padding:8px;  
}  

When you jump to checkout, a new control will be introduced here in Grid, it is using the Windows7 VisualStyle. Once again the Windows7 VisualStyle worked perfectly here and didn't need much modification; most of the styling is done around the grid. Another use of progress is here with the Vista VisualStyle showing actual progression through the chart, this is using the default style as well.

StyleGridview

If you're not already logged in you will be prompted with a form when you continue to check out. One of my favorite controls is using through the rest of this checkout process and on this page. That is Form Decorator. Here it is a very simple style, but it really helps to make the form look uniform and the buttons more modern and match the style of the website. You will notice the checkbox here is a set of images; it has all the functionality of a regular check box, but looks much more interesting.

StyleCheckbox

.C1fdTextBox, .C1Input_ArcticFox {  
-moz-border-radius:3px 3px 3px 3px;  
background:none repeat scroll 0 0 #FAFAFA;  
border:1px solid #999999;  
padding:5px;  
}  

Onto step two this is a fairly complicated check out form using a few different elements. Overall it's using the Form Decorator and within that it is using ComboBox using Windows7 style and the input control using Vista style. The Form Decorator has the custom styling here, which we explored in the login page with the check box, it is now done using radio buttons.

StyleRadio

Onto step 3 this is using the Form Decorator yet again and now there is a Calendar using the Windows7 style which fits well yet another time. As you can see it scales up to quite a large size taking up almost half the page here.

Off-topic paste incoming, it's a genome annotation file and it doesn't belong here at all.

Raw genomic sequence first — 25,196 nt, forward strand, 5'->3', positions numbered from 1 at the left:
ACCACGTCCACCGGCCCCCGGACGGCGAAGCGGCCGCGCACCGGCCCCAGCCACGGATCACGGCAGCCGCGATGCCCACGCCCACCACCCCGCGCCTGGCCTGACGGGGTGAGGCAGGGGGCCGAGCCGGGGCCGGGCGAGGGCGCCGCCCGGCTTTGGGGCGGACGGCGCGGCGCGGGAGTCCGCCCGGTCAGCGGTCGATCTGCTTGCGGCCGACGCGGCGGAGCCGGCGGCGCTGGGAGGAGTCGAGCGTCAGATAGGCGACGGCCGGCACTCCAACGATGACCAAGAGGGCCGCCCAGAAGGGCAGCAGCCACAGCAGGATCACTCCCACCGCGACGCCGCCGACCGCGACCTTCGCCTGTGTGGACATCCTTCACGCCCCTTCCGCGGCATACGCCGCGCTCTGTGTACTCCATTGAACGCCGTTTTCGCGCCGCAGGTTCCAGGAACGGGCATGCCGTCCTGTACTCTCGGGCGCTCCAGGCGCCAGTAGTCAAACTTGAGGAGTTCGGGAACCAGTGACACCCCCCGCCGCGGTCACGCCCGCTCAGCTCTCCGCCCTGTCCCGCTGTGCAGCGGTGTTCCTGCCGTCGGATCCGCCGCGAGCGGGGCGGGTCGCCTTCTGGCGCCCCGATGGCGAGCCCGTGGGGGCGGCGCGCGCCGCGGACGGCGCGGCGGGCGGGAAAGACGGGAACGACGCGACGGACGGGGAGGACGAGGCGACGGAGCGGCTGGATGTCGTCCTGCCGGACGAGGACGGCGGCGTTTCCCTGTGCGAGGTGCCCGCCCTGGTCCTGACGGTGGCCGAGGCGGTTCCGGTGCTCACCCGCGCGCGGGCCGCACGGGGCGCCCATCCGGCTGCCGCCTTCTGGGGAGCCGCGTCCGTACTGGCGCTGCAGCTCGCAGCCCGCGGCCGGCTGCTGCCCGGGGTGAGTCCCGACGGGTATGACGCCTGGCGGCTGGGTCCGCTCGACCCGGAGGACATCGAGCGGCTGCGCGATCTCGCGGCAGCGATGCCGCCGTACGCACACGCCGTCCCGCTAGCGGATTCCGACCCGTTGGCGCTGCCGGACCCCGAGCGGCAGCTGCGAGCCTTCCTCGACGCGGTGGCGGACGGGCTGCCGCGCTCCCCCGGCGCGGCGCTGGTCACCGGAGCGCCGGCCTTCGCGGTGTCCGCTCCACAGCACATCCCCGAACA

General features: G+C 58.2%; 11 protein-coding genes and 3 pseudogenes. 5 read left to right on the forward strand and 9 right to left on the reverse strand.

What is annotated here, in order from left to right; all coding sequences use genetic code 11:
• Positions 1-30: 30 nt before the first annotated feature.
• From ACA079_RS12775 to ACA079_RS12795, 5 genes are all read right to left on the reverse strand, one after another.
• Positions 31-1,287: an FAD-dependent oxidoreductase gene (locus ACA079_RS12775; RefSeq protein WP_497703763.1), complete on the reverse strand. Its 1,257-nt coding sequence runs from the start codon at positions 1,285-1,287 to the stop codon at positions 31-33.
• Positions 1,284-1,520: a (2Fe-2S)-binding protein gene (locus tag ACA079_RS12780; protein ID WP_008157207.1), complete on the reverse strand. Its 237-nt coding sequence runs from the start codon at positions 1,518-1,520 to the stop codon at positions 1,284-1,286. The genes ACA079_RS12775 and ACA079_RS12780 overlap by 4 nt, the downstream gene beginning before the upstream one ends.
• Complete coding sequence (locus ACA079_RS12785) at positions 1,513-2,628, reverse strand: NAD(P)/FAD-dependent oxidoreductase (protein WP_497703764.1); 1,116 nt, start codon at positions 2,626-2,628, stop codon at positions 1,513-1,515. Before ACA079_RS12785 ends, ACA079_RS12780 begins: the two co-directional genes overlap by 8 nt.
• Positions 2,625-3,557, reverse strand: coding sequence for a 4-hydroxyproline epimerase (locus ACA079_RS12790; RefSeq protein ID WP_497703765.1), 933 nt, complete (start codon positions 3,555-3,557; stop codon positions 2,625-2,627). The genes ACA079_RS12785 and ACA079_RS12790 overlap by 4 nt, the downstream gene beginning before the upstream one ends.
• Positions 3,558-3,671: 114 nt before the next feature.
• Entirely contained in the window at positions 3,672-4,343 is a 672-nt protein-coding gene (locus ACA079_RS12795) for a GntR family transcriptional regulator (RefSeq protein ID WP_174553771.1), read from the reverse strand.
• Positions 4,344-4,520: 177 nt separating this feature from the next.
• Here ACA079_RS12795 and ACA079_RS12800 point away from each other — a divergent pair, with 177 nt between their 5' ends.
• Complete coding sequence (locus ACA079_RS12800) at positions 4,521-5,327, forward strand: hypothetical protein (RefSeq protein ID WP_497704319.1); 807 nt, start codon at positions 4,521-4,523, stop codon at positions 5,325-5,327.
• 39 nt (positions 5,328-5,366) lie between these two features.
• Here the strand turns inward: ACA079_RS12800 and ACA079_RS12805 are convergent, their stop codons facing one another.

StyleCalendar

The final step is the confirm page, this is using all the controls and styles we have talked about previously, but it all comes together here.

StyleSummary

Completing the order you will see the report viewer. This is using the Vista VisualStyle and styled after the Adobe Acrobat viewer so it has a very familiar look.

StyleReportview

The interactive island piece on the home page doesn't use any ASP.NET controls, but I thought I would break it down a bit anyway. There are a few absolute positioned items here, the island is the background piece and there's 3 iconic images and well as the tooltips to indicate where you can drill down into. So the icons representing each biking type are just above the island layer, and then at the top layer is the tooltip. The benefit of using such a complex system instead of just using a static image is that when you hover over each area you get the glow effect to illustrate where you are or want to go. There is also a subtle effect as you load the page; the entire island block fades in which really helps the illusion that this is a flash or Silverlight piece.

StyleIsland

.island {  
background:url("Images/island.png") no-repeat scroll center center transparent;  
display:block;  
height:580px;  
margin:0 auto;  
position:absolute;  
top:120px;  
width:960px;  
}  

.mountain_tooltip {  
background:url("images/mountain_tooltip.png") no-repeat scroll center top transparent;  
display:block;  
height:130px;  
left:790px;  
position:absolute;  
top:103px;  
width:157px;  
z-index:1;  
}  

.mountain_tooltip {  
background:url("images/mountain_tooltip.png") no-repeat scroll center top transparent;  
display:block;  
height:130px;  
left:790px;  
position:absolute;  
top:103px;  
width:157px;  
z-index:1;  
}

About Our Special Guest "Jebro"

2872_586133127958_60713944_34255109_2343531_n Jebro is our very own UI designer and works on making our products look good. He is a CSS Guru and can kick your butt in StarCraft. Check his killer website our or follow him on twitter.

The End!

We did it, we walked through (nearly) every aspect of building AdventureWorks in ASP.NET AJAX from blueprint to finishing touches. It has truly been an Epic Adventure and I look forward to more like it. I hope this series was interesting or helpful to you. I know I learned a few tricks along the way. Don't forget to check out the live demo or download Studio for ASP.NET AJAX which includes it. If you download it, you can see the bonus Mobile/iPhone version included. Who knows, maybe there will be another Epic AdvetureWorks blog about building the mobile Web app.